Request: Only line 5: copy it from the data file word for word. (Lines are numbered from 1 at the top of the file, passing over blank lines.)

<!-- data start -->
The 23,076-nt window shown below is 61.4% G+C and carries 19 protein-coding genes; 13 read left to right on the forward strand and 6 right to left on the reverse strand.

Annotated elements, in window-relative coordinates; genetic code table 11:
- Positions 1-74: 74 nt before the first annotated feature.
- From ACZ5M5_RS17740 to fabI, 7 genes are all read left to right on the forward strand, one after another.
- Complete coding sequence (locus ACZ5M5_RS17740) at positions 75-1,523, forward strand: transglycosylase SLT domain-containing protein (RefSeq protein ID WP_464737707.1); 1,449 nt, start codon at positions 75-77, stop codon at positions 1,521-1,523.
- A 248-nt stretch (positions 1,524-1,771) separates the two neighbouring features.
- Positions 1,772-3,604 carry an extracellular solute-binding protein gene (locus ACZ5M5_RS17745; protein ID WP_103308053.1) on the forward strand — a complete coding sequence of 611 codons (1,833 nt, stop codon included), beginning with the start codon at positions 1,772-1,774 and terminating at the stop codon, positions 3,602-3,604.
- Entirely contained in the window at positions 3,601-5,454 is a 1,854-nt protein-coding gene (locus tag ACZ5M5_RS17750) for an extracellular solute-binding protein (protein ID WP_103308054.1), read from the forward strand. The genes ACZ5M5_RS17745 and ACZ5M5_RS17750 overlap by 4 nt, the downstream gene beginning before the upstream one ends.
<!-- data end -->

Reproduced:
- Complete coding sequence (locus ACZ5M5_RS17740) at positions 75-1,523, forward strand: transglycosylase SLT domain-containing protein (RefSeq protein ID WP_464737707.1); 1,449 nt, start codon at positions 75-77, stop codon at positions 1,521-1,523.